By Mustafa Ersoy
Gov. Andrew M. Cuomo’s support for turning the Buffalo Niagara region into a hub for nanotechnology is expected to bring more job opportunities into the region. However, the issue of educating qualified individuals for these high-tech jobs remains mostly unanswered.
Many stories document the need for the United States to maintain a leadership position in “STEM” education – science, technology, engineering and math. Yet, recent stories continue to point out how we lag behind other nations in educating young people in the STEM fields.
A recent Time magazine education summit panel reported that 20 percent of undergraduate college students in China last year were studying in the STEM fields, compared to 11 percent in Europe and only 4.4 percent in the United States.
STEM-related jobs are particularly important because of the ripple effect they have on the economy. According to Enrico Moretti, professor of economics at the University of California at Berkley, each new high-tech job in a city creates five additional jobs outside of high-tech fields in that city.
One emerging source gaining recognition for potential STEM opportunities is our growing minority communities. But while minority populations are increasing, no corresponding increase is found in the number of minority students pursuing STEM studies and careers. An example of how underrepresented minority populations are in science and technology fields was provided in a 2010 National Science Foundation study that found that in science and engineering fields, 69 percent of workers were white, 6 percent Hispanic, five percent black and only 1 percent American Indian or Pacific Islander.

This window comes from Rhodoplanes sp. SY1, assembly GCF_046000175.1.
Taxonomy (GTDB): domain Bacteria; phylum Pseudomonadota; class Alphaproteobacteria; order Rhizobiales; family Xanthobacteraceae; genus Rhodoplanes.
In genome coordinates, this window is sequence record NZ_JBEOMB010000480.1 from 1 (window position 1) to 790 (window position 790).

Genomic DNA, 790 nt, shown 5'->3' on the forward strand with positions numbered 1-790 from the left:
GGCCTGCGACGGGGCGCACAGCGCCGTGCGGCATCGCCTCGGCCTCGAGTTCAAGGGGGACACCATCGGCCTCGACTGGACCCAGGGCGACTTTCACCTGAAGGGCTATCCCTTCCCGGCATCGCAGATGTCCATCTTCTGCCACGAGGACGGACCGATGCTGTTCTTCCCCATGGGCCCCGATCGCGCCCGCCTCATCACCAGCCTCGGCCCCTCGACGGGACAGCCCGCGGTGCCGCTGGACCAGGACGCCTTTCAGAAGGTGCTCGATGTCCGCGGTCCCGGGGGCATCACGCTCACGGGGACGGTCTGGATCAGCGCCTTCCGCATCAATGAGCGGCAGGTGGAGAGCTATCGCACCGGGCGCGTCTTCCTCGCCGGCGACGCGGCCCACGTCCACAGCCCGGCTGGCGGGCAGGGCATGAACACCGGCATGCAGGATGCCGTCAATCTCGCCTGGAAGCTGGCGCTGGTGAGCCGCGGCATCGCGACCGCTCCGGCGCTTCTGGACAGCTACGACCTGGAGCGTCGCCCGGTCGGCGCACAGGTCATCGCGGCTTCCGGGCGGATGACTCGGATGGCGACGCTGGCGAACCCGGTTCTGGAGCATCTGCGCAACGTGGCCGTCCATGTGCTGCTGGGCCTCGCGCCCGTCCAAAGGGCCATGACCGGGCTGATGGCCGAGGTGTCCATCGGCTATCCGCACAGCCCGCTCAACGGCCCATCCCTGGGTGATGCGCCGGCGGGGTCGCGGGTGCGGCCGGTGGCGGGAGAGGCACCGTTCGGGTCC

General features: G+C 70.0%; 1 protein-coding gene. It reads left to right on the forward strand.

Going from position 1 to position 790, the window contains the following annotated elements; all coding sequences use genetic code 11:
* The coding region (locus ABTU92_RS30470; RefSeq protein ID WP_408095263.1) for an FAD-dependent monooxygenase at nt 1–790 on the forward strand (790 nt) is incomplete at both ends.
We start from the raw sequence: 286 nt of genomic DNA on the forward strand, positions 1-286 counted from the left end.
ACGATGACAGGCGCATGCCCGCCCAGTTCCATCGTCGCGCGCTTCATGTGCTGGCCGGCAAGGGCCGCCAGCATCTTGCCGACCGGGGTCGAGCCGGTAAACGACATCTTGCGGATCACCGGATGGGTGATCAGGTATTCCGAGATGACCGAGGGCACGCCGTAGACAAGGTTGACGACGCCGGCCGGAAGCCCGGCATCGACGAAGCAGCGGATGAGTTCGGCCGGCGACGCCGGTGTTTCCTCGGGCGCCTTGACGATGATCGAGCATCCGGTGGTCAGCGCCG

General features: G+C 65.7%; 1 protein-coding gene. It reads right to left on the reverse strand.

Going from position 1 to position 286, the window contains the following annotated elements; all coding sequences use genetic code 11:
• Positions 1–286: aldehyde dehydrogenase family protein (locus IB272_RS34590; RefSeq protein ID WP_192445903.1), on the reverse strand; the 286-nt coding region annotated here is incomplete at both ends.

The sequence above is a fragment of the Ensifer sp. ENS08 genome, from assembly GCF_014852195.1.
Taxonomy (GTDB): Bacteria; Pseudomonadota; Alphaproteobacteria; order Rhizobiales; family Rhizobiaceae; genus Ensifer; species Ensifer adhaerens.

Buffalo’s minority youth – featuring a vibrant mix of nationalities – represents a great opportunity for us as a city, state and country to do better to increase minority representation and achievement in the STEM fields.
Over the past nine years, we at the Buffalo Academy of Science Charter School have hosted annual science fairs to familiarize hundreds of minority students with scientific method and presentations skills that, combined with a rigorous curriculum, build a foundation for college and career achievement.
In addition to hosting the first Lego League Buffalo chapter in conjunction with a robust high school robotics program, the academy provides opportunities for Buffalo students to participate in Science Olympiad competitions.
Together, we need to nurture, support and advocate for Buffalo students. With a strong partnership of local universities and workforce, STEM-focus charter schools can be a promising option. Perhaps this partnership is the first giant step towards turning Buffalo-Niagara into a hub for nanotechnology in the future.
Mustafa Ersoy is director of the Buffalo Academy of Science Charter School.